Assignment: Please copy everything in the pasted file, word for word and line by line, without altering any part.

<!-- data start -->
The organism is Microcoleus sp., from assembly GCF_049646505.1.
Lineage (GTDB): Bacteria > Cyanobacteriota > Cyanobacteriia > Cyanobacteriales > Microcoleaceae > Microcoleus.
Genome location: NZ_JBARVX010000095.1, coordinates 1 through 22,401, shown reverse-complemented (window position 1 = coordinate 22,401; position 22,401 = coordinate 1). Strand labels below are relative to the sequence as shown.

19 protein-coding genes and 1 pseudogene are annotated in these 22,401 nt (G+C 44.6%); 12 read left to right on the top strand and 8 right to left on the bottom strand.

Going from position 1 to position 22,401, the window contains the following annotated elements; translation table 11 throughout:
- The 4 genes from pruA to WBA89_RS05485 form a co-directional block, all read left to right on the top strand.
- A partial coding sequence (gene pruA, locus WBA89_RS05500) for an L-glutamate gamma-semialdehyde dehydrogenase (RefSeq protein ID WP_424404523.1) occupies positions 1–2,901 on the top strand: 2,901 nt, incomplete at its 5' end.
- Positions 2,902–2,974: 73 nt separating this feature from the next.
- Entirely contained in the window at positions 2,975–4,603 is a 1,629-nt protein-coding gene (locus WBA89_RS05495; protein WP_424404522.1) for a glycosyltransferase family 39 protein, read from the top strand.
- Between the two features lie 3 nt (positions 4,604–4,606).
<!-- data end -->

The organism is Microcoleus sp., from assembly GCF_049646505.1.
Lineage (GTDB): Bacteria > Cyanobacteriota > Cyanobacteriia > Cyanobacteriales > Microcoleaceae > Microcoleus.
Genome location: NZ_JBARVX010000095.1, coordinates 1 through 22,401, shown reverse-complemented (window position 1 = coordinate 22,401; position 22,401 = coordinate 1). Strand labels below are relative to the sequence as shown.

19 protein-coding genes and 1 pseudogene are annotated in these 22,401 nt (G+C 44.6%); 12 read left to right on the top strand and 8 right to left on the bottom strand.

Going from position 1 to position 22,401, the window contains the following annotated elements; translation table 11 throughout:
- The 4 genes from pruA to WBA89_RS05485 form a co-directional block, all read left to right on the top strand.
- A partial coding sequence (gene pruA, locus WBA89_RS05500) for an L-glutamate gamma-semialdehyde dehydrogenase (RefSeq protein ID WP_424404523.1) occupies positions 1–2,901 on the top strand: 2,901 nt, incomplete at its 5' end.
- Positions 2,902–2,974: 73 nt separating this feature from the next.
- Entirely contained in the window at positions 2,975–4,603 is a 1,629-nt protein-coding gene (locus WBA89_RS05495; protein WP_424404522.1) for a glycosyltransferase family 39 protein, read from the top strand.
- Between the two features lie 3 nt (positions 4,604–4,606).